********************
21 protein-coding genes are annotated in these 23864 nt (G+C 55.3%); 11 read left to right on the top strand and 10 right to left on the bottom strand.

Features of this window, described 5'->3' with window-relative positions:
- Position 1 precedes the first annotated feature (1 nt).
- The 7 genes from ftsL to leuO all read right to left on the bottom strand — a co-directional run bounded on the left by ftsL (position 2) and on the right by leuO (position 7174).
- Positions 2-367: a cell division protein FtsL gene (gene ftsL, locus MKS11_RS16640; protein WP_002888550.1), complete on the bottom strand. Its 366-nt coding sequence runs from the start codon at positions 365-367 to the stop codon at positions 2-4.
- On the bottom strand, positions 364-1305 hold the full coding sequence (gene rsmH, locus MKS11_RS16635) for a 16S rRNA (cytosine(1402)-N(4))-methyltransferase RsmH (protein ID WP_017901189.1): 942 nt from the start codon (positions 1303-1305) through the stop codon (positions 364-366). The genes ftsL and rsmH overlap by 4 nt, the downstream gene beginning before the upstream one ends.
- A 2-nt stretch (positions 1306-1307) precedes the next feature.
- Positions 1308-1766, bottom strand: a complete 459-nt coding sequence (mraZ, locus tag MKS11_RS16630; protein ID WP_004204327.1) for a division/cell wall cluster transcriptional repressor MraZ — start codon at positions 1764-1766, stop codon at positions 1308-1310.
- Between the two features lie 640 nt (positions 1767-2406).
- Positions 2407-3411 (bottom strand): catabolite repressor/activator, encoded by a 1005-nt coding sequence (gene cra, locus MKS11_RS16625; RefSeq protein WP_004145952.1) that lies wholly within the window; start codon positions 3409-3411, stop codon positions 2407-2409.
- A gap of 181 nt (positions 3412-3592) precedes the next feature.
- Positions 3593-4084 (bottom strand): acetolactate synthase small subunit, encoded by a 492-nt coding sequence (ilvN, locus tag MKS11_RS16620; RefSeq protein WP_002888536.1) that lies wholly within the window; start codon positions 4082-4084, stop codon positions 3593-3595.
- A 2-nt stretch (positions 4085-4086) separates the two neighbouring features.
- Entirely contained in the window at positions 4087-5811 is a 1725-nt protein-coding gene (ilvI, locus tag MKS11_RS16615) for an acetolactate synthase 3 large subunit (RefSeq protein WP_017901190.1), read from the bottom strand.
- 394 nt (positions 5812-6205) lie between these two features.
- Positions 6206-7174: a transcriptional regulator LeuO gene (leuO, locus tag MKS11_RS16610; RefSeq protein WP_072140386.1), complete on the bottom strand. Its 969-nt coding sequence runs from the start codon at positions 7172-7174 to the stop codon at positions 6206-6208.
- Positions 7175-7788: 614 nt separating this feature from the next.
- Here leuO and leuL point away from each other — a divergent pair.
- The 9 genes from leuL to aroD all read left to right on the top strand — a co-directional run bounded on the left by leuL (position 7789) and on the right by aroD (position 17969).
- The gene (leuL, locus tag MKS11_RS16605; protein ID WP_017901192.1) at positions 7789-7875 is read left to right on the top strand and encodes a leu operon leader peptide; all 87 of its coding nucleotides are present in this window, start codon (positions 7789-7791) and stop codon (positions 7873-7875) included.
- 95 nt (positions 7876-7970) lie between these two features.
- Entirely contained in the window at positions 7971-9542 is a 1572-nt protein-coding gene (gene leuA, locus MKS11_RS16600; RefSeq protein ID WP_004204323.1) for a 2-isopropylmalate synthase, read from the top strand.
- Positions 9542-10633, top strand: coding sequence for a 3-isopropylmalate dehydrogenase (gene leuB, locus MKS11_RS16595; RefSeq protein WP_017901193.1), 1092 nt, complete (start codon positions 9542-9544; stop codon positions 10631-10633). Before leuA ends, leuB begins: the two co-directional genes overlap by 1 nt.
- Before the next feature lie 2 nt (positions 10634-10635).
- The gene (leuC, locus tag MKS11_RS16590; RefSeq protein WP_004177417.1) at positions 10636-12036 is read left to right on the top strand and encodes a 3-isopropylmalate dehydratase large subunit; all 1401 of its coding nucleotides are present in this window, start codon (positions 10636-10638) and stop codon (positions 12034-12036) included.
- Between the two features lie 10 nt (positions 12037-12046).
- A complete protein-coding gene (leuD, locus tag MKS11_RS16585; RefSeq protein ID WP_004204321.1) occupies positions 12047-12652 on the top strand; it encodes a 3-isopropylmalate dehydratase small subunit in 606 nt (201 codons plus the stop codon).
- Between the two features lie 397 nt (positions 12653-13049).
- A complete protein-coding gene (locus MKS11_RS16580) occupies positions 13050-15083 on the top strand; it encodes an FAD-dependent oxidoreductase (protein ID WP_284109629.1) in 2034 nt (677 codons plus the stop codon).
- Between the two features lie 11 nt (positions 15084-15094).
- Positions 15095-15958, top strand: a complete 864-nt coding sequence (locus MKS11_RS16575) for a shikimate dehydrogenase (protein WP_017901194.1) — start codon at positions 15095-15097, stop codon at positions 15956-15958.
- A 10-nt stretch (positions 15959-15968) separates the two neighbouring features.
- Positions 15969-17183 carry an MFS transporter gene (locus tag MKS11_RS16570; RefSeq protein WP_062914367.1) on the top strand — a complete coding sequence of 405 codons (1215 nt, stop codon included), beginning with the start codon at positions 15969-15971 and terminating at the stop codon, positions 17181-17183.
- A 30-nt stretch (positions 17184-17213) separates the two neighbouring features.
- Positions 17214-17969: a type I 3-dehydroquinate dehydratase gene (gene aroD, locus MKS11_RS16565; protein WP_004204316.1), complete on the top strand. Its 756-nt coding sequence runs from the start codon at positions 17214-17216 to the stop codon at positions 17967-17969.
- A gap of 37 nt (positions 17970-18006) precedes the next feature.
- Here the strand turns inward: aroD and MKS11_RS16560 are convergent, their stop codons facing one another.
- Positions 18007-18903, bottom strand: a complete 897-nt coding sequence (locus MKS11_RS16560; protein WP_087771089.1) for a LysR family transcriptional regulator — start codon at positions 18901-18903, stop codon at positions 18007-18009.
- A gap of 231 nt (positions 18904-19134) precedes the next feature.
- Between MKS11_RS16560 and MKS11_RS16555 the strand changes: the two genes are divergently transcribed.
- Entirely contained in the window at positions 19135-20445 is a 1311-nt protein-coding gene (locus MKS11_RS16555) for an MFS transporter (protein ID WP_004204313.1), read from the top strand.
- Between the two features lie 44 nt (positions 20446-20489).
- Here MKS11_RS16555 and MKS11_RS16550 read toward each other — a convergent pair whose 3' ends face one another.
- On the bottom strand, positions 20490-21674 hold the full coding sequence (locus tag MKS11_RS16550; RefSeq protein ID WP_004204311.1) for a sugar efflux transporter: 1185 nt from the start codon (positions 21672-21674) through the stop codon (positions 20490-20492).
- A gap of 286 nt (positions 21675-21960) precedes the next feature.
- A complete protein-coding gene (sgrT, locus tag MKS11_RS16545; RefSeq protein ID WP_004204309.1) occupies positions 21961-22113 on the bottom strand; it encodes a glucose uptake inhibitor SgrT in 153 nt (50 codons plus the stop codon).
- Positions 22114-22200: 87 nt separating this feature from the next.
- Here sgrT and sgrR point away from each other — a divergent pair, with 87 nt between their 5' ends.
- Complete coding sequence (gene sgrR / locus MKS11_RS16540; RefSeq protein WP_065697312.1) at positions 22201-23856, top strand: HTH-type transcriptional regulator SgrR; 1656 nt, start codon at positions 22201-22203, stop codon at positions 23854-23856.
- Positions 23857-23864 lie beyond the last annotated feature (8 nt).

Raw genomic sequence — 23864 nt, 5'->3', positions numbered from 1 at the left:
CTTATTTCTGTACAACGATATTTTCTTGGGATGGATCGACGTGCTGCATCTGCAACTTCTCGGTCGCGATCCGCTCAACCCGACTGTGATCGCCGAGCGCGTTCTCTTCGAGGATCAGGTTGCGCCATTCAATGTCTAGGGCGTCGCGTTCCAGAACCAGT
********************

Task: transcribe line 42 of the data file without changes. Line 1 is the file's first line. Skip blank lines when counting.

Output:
- Between the two features lie 44 nt (positions 20446-20489).